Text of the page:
Under the PUMP Act, covered employers must provide all employees with “reasonable break time” to express breast milk for 1 year after the child’s birth “each time such employee has need to express the milk.” Employers must also provide “a place, other than a bathroom, that is shielded from view and free from intrusion from coworkers and the public,” unless the employer has “fewer than 50 employees” and “such requirements would impose an undue hardship” on the employer’s business. These key requirements are further defined below:
Reasonable Break Time, Each Time
Employees may take a reasonably long break each time the employee needs to express breast milk, for up to one year after the child’s birth. The frequency and duration of these pump breaks will likely vary depending on certain factors, including the location of the break space, the steps reasonably necessary to express breast milk (e.g., pump setup), and the condition of the nursing employee and child. Notably, employees who telework are eligible to take pump breaks on the same basis as in-office employees.
When an employee is using break time to express breast milk, the employee must either be completely relieved from duty or paid for the break time. If, however, the employer provides a compensated break, an employee who expresses milk during a break must be compensated in the same way that other employees are compensated for break time
A Private Place, Other Than a Bathroom
The PUMP Act provides that a bathroom, even if private, is not a suitable workplace location for pumping breast milk. Instead, the pumping location must be functional as a space for expressing breast milk. If the space is not dedicated to a nursing employee’s use, it must be available whenever needed by the employee. A space temporarily created or converted into a space for expressing breast milk or made available when needed by the nursing employee is sufficient provided that the space is shielded from view and free from any intrusion from co-workers and the public.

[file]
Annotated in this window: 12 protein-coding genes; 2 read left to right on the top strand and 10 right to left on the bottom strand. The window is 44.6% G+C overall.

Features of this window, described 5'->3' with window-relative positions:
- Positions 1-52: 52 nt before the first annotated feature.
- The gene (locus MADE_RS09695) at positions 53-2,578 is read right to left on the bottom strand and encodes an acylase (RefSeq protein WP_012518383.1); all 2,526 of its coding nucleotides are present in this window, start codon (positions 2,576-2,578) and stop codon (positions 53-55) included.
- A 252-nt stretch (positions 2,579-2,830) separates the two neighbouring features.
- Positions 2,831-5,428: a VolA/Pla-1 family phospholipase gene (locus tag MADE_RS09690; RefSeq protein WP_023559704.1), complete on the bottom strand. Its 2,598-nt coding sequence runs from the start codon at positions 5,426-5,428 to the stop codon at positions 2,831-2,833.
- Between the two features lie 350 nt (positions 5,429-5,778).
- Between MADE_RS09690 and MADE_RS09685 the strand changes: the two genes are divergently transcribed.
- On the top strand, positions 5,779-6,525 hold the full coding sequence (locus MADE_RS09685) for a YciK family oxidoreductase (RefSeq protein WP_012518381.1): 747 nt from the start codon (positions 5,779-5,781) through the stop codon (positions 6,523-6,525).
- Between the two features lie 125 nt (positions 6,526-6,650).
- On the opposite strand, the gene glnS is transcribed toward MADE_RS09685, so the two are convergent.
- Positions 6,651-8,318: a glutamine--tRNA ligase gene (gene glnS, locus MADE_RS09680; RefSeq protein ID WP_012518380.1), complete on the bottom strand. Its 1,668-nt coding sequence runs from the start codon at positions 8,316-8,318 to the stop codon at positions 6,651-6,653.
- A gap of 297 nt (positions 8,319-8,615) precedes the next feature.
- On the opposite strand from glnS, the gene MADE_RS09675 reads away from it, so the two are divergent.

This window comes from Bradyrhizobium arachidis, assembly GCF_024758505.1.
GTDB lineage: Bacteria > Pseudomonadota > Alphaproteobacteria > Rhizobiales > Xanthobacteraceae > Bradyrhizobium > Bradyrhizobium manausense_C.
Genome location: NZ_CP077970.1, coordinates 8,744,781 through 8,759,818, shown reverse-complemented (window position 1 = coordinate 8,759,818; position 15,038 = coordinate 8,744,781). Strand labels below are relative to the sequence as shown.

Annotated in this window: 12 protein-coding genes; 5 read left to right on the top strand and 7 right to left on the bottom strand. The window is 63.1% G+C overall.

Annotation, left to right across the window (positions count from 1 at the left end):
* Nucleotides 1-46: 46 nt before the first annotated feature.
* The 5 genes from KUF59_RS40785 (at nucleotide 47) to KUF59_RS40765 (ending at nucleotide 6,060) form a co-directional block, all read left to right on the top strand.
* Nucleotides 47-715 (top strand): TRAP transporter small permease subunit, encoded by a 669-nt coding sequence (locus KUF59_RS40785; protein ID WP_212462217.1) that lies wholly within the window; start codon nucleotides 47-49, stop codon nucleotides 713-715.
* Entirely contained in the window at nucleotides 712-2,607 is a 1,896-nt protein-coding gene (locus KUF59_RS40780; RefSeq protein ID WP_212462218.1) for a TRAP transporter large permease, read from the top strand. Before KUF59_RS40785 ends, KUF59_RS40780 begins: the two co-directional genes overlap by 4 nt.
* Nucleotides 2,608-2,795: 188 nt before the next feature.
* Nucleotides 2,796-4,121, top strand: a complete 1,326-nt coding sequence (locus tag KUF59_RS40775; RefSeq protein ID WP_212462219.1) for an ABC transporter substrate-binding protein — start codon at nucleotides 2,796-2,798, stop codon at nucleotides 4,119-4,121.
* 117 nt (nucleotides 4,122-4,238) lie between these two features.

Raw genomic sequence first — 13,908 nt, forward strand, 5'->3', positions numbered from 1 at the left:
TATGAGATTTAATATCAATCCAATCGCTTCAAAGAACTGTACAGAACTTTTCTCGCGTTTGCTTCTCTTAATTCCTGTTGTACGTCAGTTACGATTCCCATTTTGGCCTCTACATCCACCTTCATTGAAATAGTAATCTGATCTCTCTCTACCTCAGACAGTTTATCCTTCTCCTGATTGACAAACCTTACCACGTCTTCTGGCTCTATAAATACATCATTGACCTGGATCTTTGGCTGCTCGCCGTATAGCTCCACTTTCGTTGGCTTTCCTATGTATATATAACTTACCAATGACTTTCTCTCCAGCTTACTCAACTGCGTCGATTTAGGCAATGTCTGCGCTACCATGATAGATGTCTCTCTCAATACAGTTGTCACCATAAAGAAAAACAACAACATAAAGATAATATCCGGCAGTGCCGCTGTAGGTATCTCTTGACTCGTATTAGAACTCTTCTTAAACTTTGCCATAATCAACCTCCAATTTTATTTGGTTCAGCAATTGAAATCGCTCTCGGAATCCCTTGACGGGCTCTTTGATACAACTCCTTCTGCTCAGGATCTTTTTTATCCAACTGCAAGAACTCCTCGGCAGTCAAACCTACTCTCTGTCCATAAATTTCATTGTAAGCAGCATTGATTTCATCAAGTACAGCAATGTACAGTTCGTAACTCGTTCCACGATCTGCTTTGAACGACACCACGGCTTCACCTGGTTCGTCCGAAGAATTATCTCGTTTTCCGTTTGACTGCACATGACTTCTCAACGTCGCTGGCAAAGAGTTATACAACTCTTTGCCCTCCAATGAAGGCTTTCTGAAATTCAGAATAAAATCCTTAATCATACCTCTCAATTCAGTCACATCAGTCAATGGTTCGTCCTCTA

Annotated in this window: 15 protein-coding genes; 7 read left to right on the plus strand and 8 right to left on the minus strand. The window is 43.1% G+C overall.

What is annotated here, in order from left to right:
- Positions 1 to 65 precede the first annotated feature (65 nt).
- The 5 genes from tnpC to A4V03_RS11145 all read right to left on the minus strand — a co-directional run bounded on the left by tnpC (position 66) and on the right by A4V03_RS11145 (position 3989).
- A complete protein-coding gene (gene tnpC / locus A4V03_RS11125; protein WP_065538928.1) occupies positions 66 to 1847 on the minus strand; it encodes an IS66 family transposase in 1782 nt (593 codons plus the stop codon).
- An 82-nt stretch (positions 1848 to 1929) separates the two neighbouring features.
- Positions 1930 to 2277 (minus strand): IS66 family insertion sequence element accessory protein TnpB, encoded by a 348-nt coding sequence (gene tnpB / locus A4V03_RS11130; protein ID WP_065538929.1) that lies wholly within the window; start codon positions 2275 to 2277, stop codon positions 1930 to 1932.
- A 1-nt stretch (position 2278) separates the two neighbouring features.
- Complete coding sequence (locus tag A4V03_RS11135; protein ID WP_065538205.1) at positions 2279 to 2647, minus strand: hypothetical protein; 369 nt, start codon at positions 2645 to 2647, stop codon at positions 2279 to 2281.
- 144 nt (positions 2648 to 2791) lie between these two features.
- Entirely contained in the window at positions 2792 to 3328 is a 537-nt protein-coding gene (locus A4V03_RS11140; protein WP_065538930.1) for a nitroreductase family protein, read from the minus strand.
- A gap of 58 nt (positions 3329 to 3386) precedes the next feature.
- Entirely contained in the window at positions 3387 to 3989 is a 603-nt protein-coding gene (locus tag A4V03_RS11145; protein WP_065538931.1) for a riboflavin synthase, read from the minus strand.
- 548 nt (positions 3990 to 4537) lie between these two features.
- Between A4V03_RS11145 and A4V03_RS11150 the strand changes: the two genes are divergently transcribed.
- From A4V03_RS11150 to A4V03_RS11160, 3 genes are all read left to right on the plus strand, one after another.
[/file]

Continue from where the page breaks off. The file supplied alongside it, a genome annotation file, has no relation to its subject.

Notably, remote workers must also be free from observation while expressing breast milk, including with respect to any employer-provided or required video conferencing system.
Undue Hardship for Small Employers
Employers with fewer than 50 employees are not subject to PUMP Act break time and space requirements if compliance with the provisions would impose undue hardship. For purposes of determining whether an employer meets this 50-employee threshold, all employees, regardless of location, must be counted.
Whether compliance with PUMP Act would pose an undue hardship is determined by assessing the difficulty and expense of compliance “when considered in relation to the size, financial resources, nature, or structure of the employer’s business.” For example, a small coffee shop with just five employees may be exempted from PUMP Act requirements if the coffee shop cannot designate a private pumping location without incurring significant difficulty or expense.
The PUMP Act generally covers employers subject to the requirements of the FLSA. Certain employees of airlines, railroads and motorcoach carriers, however, are exempt from PUMP Act protections. While the PUMP Act went into effect December 29, 2022; its enforcement mechanism first becomes effective on April 28, 2023. The U.S. Department of Labor (“DOL”) notably has already issued PUMP Act guidance.
Beginning April 28, 2023, an employee who perceives a violation of the PUMP Act may either file a complaint against the employer with the DOL, or bring a suit against the employer in the federal court system. Prior to doing so, in most instances, the employee must inform the employer of its failure to comply with the PUMP Act and allow 10 calendar days for the employer to achieve compliance. This 10-day cure window is not required, however, if the employee has been discharged because of a request for a lactation space or break time, or if the employer has indicated that it will not comply with the PUMP Act.
The time is now for employers to focus on updating their policies and procedures as necessary to ensure compliance with the PWFA and the PUMP Act. Notably, the PWFA and the PUMP Act do not preempt state or local laws that provide greater protections to pregnant and nursing workers. Quarles stands ready to assist with any questions relating to the PWFA, the PUMP Act, or any more protective state or local laws. Please contact your local Quarles attorney or: